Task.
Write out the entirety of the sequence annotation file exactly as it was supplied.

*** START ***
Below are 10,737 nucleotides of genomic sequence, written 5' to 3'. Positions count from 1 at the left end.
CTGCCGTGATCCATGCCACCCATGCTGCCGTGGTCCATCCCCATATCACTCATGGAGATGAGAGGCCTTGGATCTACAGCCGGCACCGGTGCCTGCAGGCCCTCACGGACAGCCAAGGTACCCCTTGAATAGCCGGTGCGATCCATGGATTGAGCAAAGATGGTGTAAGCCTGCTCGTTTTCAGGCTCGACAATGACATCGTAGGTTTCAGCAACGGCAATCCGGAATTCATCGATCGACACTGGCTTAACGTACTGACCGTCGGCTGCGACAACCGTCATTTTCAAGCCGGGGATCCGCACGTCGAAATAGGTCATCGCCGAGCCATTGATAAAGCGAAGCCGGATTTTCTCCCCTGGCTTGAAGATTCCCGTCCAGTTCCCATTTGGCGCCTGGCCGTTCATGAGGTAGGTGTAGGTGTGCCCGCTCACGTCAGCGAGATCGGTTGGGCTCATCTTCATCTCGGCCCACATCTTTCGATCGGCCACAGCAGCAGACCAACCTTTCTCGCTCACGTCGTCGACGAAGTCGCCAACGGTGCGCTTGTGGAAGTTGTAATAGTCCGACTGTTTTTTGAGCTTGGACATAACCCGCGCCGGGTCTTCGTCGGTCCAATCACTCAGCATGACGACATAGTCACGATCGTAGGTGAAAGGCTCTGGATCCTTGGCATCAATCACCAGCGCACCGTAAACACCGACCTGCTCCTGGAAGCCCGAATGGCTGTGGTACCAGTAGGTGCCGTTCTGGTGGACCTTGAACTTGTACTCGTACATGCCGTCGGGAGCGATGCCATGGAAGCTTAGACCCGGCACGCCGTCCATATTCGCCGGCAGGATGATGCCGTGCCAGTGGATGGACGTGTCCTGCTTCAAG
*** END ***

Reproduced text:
Below are 10,737 nucleotides of genomic sequence, written 5' to 3'. Positions count from 1 at the left end.
CTGCCGTGATCCATGCCACCCATGCTGCCGTGGTCCATCCCCATATCACTCATGGAGATGAGAGGCCTTGGATCTACAGCCGGCACCGGTGCCTGCAGGCCCTCACGGACAGCCAAGGTACCCCTTGAATAGCCGGTGCGATCCATGGATTGAGCAAAGATGGTGTAAGCCTGCTCGTTTTCAGGCTCGACAATGACATCGTAGGTTTCAGCAACGGCAATCCGGAATTCATCGATCGACACTGGCTTAACGTACTGACCGTCGGCTGCGACAACCGTCATTTTCAAGCCGGGGATCCGCACGTCGAAATAGGTCATCGCCGAGCCATTGATAAAGCGAAGCCGGATTTTCTCCCCTGGCTTGAAGATTCCCGTCCAGTTCCCATTTGGCGCCTGGCCGTTCATGAGGTAGGTGTAGGTGTGCCCGCTCACGTCAGCGAGATCGGTTGGGCTCATCTTCATCTCGGCCCACATCTTTCGATCGGCCACAGCAGCAGACCAACCTTTCTCGCTCACGTCGTCGACGAAGTCGCCAACGGTGCGCTTGTGGAAGTTGTAATAGTCCGACTGTTTTTTGAGCTTGGACATAACCCGCGCCGGGTCTTCGTCGGTCCAATCACTCAGCATGACGACATAGTCACGATCGTAGGTGAAAGGCTCTGGATCCTTGGCATCAATCACCAGCGCACCGTAAACACCGACCTGCTCCTGGAAGCCCGAATGGCTGTGGTACCAGTAGGTGCCGTTCTGGTGGACCTTGAACTTGTACTCGTACATGCCGTCGGGAGCGATGCCATGGAAGCTTAGACCCGGCACGCCGTCCATATTCGCCGGCAGGATGATGCCGTGCCAGTGGATGGACGTGTCCTGCTTCAAG